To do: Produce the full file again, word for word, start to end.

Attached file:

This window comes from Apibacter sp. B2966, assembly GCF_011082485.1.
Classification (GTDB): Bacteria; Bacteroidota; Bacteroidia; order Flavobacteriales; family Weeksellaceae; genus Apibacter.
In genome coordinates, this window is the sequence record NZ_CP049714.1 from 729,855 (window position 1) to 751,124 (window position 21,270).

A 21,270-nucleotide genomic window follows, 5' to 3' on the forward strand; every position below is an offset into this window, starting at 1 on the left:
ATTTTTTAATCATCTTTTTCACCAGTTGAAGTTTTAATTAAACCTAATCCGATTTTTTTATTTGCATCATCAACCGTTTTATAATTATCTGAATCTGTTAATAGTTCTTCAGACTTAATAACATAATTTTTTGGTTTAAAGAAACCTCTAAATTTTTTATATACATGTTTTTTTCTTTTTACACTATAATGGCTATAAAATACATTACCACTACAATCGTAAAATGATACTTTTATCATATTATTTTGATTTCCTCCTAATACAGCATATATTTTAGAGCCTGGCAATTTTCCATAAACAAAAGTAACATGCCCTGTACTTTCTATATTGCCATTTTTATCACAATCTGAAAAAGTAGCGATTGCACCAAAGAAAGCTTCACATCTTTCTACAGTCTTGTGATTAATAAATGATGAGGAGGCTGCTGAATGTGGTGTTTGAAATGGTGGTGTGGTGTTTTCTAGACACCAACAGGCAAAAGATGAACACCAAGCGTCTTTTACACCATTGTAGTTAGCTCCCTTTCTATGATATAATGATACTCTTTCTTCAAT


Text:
This window comes from Apibacter sp. B2966, assembly GCF_011082485.1.
Classification (GTDB): Bacteria; Bacteroidota; Bacteroidia; order Flavobacteriales; family Weeksellaceae; genus Apibacter.
In genome coordinates, this window is the sequence record NZ_CP049714.1 from 729,855 (window position 1) to 751,124 (window position 21,270).

A 21,270-nucleotide genomic window follows, 5' to 3' on the forward strand; every position below is an offset into this window, starting at 1 on the left:
ATTTTTTAATCATCTTTTTCACCAGTTGAAGTTTTAATTAAACCTAATCCGATTTTTTTATTTGCATCATCAACCGTTTTATAATTATCTGAATCTGTTAATAGTTCTTCAGACTTAATAACATAATTTTTTGGTTTAAAGAAACCTCTAAATTTTTTATATACATGTTTTTTTCTTTTTACACTATAATGGCTATAAAATACATTACCACTACAATCGTAAAATGATACTTTTATCATATTATTTTGATTTCCTCCTAATACAGCATATATTTTAGAGCCTGGCAATTTTCCATAAACAAAAGTAACATGCCCTGTACTTTCTATATTGCCATTTTTATCACAATCTGAAAAAGTAGCGATTGCACCAAAGAAAGCTTCACATCTTTCTACAGTCTTGTGATTAATAAATGATGAGGAGGCTGCTGAATGTGGTGTTTGAAATGGTGGTGTGGTGTTTTCTAGACACCAACAGGCAAAAGATGAACACCAAGCGTCTTTTACACCATTGTAGTTAGCTCCCTTTCTATGATATAATGATACTCTTTCTTCAAT